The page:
FDA changes approach to food safety inspections

FDA changes approach to food safety inspections

Hoping to shore up sagging public confidence, the Food and Drug Administration has abandoned the use of random inspections to ensure food safety in favor of inspections targeted at high-risk production sites.

Under the new approach outlined this month, the agency will focus its attention on farms with poor safety records, importers with lower quality standards, and other at-risk food suppliers.

FDA has struggled with its image this year because of its sluggish response to a salmonella outbreak. It took months to find the source - peppers grown in Mexico - and several more weeks to find the farm that grew the peppers.

The new approach is the first step toward modernizing the inspection process, said Dr. David Acheson, FDA's associate commissioner for foods.

 "We're trying to make better use of the data we've got. Do we need more data? Probably," Acheson said in an interview this month. "But it shouldn't be: ?Well, we don't have enough data, so we'll just do random inspections.'"

But critics say the agency doesn't have enough data to know which farmers and distributors are high risk. The problem is particularly acute for imported food, they claim, because less than 1 percent of imported food is tested.

"How do they determine risks when they're doing so little testing?" asked Patty Lovera, assistant director of Food and Water Watch, a nonprofit consumer advocate. "Only a fraction of the food ever sees a lab."

Americans eat about 40 percent more imported food today than in 1995; the food is produced by more than 189,000 facilities. The growing volume of imports means FDA has little choice but to conduct risk-based inspections: It costs, on average, $16,700 to inspect a foreign facility, so the cost of inspecting each facility once - $3.2 billion - exceeds FDA's annual budget.

The agency is trying to cut down those costs by opening field offices overseas. The first one, in China, opened last month; FDA planned to open two offices in India this month, but Acheson said the attacks in Mumbai will delay those openings.

The foreign offices will lower the cost per inspection, but they will still tax the agency's resources, according a Government Accountability Office report released earlier this year.

"[The] establishment of an FDA field office in China will likely require a long-term commitment of agency resources," GAO wrote. "The overall resource need could be significant."

And the small number of offices - FDA currently plans to open less than a dozen - means the agency is still able to inspect only a small percentage of foreign food facilities.

"What will it take for them to inspect a higher proportion of imports?" Lovera asked. "That's where the cracks show. ... The agency is completely outgunned when it comes to imports."

Critics, including GAO, say the food protection plan also doesn't have enough benchmarks. There are fewer outbreaks of food-borne illness today than a decade ago, but that doesn't necessarily mean FDA is doing a better job at inspections.

"There's not a lot of assessment as to whether they're being effective," said David Plunkett, a senior staff attorney at the Center for Science in the Public Interest. "There are no benchmarks."

Acheson said identifying the highest-risk producers, and inspecting them more frequently, would be one benchmark for measuring the plan's effectiveness.

FDA will also improve food safety by working more closely with the private sector - but will not turn over inspections to private companies, he said.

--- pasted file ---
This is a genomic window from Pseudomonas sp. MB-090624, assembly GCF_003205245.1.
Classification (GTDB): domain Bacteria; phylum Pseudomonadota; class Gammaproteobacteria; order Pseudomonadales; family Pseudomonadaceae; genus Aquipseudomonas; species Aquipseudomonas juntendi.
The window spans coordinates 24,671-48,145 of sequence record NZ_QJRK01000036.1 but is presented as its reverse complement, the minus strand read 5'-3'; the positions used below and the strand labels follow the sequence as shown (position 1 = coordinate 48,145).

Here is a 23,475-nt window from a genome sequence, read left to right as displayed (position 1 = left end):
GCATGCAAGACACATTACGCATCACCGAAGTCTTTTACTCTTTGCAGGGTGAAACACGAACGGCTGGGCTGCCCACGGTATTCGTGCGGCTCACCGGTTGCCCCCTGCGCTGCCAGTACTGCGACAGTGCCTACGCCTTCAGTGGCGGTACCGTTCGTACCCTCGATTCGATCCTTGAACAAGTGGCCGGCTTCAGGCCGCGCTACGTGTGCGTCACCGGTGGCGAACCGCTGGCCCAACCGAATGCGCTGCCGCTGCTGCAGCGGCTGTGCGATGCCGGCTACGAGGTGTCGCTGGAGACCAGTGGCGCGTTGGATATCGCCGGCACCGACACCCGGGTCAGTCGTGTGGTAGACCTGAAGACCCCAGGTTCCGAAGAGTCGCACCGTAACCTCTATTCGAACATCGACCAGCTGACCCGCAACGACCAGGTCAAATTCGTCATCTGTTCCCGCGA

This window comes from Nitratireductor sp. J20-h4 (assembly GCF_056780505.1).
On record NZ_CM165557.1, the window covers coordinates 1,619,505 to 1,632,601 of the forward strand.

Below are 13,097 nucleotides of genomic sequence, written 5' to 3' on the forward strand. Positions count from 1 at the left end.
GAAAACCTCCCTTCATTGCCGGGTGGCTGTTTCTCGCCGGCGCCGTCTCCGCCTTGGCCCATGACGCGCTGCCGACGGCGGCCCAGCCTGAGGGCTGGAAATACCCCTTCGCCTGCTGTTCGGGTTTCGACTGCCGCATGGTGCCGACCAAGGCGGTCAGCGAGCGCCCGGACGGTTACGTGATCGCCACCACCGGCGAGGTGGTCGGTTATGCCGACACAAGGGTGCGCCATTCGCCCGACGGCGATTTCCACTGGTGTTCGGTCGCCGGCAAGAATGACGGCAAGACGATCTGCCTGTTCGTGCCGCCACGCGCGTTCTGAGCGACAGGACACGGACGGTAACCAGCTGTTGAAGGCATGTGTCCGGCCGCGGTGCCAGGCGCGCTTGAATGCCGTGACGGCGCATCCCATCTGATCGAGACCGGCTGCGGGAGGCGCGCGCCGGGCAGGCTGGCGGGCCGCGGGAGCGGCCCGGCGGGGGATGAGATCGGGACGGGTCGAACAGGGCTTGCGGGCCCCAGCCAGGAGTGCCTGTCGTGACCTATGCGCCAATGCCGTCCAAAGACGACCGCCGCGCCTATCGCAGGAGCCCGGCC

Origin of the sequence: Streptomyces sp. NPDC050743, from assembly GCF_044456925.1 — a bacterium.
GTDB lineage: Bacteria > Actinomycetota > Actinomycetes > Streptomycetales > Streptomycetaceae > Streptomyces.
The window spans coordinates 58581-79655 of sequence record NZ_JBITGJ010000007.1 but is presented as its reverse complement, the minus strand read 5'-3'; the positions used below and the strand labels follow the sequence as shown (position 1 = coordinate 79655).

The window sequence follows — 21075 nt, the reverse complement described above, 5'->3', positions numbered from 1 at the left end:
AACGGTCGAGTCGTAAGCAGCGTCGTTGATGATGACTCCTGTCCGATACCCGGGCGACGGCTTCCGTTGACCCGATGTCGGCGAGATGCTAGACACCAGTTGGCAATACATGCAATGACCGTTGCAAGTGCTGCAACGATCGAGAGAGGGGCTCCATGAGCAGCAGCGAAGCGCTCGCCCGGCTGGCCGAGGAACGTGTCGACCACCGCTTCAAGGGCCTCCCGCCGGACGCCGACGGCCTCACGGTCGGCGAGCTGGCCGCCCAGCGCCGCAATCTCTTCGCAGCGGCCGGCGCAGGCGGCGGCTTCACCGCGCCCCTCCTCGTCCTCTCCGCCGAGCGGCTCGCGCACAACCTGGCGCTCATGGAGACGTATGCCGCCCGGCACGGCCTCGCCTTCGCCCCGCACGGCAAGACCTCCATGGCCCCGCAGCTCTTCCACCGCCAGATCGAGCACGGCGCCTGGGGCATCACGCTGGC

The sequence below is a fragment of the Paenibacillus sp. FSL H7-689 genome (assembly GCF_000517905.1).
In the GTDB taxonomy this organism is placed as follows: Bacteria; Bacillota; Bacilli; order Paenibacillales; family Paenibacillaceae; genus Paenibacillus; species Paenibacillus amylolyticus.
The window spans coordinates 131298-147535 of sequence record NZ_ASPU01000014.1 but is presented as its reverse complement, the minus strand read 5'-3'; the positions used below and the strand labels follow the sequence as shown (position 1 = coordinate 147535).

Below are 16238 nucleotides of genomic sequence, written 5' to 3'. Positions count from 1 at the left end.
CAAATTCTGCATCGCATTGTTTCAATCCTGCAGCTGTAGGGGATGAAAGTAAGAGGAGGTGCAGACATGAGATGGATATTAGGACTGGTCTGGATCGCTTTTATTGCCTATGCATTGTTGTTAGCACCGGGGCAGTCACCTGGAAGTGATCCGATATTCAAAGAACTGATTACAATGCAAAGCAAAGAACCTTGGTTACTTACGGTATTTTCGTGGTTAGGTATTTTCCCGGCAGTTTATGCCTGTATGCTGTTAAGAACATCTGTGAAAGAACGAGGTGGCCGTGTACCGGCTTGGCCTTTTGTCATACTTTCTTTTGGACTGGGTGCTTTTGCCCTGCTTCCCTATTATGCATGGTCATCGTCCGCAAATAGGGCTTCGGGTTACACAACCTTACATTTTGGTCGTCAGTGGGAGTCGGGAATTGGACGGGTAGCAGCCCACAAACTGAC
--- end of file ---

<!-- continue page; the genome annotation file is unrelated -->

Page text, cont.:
"We're not in the business of contracting out FDA inspections," he said.

Instead, the agency wants to take advantage of the private inspection data that many companies already collect. Major food retailers, for example, require their produce suppliers to meet certain standards, and they inspect those suppliers regularly. Acheson said FDA could use that information to shape its high-risk list.

FDA is working on a pilot program with several major shrimp producers. The companies will send FDA information about how they certify suppliers; Acheson said the agency would periodically send its own inspectors to "look over their shoulders."

The agency also wants to improve its computer systems to better analyze complaints about food products, Acheson said.

"We're trying to pick up the more subtle signals around consumer complaints that are harder to mine," Acheson said. "Say we get complaints about a canned product. ... If you mine the data, and the cans all come from one manufacturer, maybe the canning process at that firm is not up to snuff."

Consumers generally make those complaints to their state health agencies, which send information to the federal Centers for Disease Control and Prevention in Atlanta.

FDA intends to ask Congress for a big investment in food safety. It received a $150 million supplemental at the end of 2008; Acheson said he'd like a similar amount added to FDA's budget for the next few years.

Some of the money would be used to hire new inspectors. The agency is trying to conduct more inspections each year: It conducted about 5,900 in fiscal 2008, up from 2007, but still below the 6,000 it conducted in 2004. The decline is largely due to the agency's perennially tight budgets.

The agency also wants Congress to act quickly to pass its legislative agenda. FDA wants to require food facilities to register with the agency every two years; that would give the agency an up-to-date list of producers, and a steady source of fees. FDA also wants the authority to issue mandatory recalls of contaminated food products.

"There's been a lot of language from the Hill, but nothing has ever turned into a bill," Acheson said.


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